Spontaneous Togetherness Blog

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Just after DLD celebrated the 10 year anniversary of the Huffington Post, the next panel celebrated the 10 week anniversary of the live streaming app Meerkat, the app that has launched into the stratosphere just a few months ago. Near the end of February Rubin, one person in San Francisco, and eight more in Israel had six experiments they were working on as they found themselves halfway through the 4 million dollars that were invested in them. One of these experiments, Meerkat, was completed in eight weeks and then launched on the site Product Hunt. Since then, their community on the app and their presence at the SXSW festival has put an astounding amount of attention on the app.

Rubin reflected that people understand what a good photo looks like. For the past 120 years or so we have been working with both analog and digital photography and it is clear as to what great photos from not great photos look like. But, nobody knows what a good live stream looks like. We are just starting the vocabulary of “that is a good stream.”

One of the biggest discussions surrounding Meerkat is that the live streaming takes place via Twitter. Recently, Twitter has launched their own live streaming service Periscope, and has removed Meerkat’s access to their graph. Hempel asks Rubin if knowing that he would be pulled from Twitter, if it was the right thing to launch on there, and Rubin quickly responded with, “you would probably talk to someone else if we didn’t do it that way.” Rubin explained that it was the right decision to launch on Twitter, and that the only thing they did wrong is the amount of time they gave Meerkat notice.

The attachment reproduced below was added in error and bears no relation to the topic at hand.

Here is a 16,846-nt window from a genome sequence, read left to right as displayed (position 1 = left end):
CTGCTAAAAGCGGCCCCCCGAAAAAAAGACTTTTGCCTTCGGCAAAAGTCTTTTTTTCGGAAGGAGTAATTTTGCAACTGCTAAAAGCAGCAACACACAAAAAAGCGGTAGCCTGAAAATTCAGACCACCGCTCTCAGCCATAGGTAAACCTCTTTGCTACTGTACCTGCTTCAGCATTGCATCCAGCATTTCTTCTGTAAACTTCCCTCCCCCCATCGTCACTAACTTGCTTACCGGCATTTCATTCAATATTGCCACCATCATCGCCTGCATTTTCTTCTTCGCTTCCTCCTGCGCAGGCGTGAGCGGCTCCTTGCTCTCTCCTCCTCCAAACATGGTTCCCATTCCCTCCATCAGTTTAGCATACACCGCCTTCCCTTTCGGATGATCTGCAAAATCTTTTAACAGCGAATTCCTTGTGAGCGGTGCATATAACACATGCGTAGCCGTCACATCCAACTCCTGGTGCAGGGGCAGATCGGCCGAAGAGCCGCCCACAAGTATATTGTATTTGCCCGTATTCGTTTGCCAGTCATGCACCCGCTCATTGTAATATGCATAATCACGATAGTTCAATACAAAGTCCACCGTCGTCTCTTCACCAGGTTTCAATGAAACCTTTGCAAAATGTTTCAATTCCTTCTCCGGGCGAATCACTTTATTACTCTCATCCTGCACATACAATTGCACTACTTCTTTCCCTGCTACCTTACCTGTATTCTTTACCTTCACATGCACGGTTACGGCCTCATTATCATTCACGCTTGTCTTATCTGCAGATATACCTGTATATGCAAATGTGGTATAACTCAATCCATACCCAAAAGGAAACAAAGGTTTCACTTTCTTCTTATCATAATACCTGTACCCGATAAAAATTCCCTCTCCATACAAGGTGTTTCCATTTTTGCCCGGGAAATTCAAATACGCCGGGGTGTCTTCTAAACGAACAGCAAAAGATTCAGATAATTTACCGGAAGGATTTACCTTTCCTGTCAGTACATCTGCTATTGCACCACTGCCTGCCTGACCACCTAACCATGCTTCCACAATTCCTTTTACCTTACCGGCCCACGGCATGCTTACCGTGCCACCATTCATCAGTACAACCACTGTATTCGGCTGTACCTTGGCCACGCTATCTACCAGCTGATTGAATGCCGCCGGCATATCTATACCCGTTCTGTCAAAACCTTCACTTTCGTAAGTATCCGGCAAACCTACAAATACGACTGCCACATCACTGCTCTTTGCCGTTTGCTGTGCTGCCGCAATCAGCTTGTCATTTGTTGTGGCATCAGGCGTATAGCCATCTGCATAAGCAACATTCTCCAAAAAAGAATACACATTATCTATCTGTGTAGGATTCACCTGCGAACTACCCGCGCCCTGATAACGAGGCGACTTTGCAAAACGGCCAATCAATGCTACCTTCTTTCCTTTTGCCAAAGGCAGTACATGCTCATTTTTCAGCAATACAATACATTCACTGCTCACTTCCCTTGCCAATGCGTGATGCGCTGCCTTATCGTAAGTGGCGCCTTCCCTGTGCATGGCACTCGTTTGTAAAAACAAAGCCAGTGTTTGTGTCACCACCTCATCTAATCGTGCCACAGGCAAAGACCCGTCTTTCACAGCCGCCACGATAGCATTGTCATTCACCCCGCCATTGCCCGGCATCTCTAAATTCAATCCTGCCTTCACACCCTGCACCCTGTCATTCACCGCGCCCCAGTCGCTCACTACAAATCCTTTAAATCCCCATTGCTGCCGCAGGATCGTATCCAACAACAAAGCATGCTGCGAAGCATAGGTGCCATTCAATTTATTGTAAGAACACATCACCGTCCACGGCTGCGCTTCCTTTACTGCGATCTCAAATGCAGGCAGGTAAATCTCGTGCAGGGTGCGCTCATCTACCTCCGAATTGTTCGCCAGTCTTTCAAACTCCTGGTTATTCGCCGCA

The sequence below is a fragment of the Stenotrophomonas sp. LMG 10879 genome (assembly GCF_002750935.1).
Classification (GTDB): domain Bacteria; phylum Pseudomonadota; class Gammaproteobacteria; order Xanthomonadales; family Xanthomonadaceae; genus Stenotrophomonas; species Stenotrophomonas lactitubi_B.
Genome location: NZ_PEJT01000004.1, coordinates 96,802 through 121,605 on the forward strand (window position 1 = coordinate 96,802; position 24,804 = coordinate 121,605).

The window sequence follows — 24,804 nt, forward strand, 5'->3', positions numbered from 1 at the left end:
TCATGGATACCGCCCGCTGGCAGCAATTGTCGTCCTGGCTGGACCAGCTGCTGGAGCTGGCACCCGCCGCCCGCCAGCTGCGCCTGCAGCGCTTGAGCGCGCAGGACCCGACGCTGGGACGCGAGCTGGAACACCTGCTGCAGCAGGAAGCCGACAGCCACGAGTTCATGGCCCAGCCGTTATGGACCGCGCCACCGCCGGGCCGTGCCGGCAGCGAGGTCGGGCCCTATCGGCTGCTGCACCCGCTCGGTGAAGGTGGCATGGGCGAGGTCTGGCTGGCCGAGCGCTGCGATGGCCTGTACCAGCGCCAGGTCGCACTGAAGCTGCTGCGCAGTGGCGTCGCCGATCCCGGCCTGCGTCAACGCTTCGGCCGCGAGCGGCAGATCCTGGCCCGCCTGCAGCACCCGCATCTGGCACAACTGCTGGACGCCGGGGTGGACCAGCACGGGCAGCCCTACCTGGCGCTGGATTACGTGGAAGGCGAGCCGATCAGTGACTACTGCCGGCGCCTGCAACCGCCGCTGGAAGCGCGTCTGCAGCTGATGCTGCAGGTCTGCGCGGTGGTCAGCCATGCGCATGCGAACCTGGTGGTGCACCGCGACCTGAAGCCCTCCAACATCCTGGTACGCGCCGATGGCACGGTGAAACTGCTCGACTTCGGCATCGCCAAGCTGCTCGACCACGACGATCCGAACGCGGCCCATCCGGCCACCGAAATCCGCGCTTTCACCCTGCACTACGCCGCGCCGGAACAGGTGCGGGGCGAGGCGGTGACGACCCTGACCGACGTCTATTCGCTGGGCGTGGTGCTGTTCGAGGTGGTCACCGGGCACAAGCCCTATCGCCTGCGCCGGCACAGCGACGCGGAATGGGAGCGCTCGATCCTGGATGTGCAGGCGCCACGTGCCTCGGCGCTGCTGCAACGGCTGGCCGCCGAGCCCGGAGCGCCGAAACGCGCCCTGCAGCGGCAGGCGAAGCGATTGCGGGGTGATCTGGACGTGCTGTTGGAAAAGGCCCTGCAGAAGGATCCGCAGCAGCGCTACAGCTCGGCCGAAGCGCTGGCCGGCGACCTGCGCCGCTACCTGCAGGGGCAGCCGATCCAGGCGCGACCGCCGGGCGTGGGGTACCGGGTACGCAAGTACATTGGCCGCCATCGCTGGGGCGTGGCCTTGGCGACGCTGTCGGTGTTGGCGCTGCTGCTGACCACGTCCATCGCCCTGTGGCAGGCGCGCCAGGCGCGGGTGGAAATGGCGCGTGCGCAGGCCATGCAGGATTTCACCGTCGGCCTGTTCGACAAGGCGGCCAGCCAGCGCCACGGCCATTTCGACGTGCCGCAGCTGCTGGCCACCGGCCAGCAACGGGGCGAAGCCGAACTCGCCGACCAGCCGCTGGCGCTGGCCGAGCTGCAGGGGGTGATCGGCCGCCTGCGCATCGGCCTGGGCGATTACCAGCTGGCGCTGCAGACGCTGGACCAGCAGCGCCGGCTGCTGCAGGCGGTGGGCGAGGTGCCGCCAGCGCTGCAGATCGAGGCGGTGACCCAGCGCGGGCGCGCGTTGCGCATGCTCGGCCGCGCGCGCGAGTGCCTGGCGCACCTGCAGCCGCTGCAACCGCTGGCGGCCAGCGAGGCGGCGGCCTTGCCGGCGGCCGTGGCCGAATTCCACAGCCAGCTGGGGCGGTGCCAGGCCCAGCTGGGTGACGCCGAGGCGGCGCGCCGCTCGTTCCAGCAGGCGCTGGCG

But regardless of the chaos and drama of the competitive Silicon Valley landscape, Meerkat sees a bright future ahead. They have just launched a developer API, and slowly they plan to release requests to their servers to the developer community. More broadly, Meerkat wishes to change the way people interact with each other virtually. Because everyone walks around with connected cameras and screens, people feel comfortable with the virtual culture. "This is the first time the content of video is changing materially, it’s no longer video, but participatory media where audience is taking part in watching the content, and the audience is the content.”

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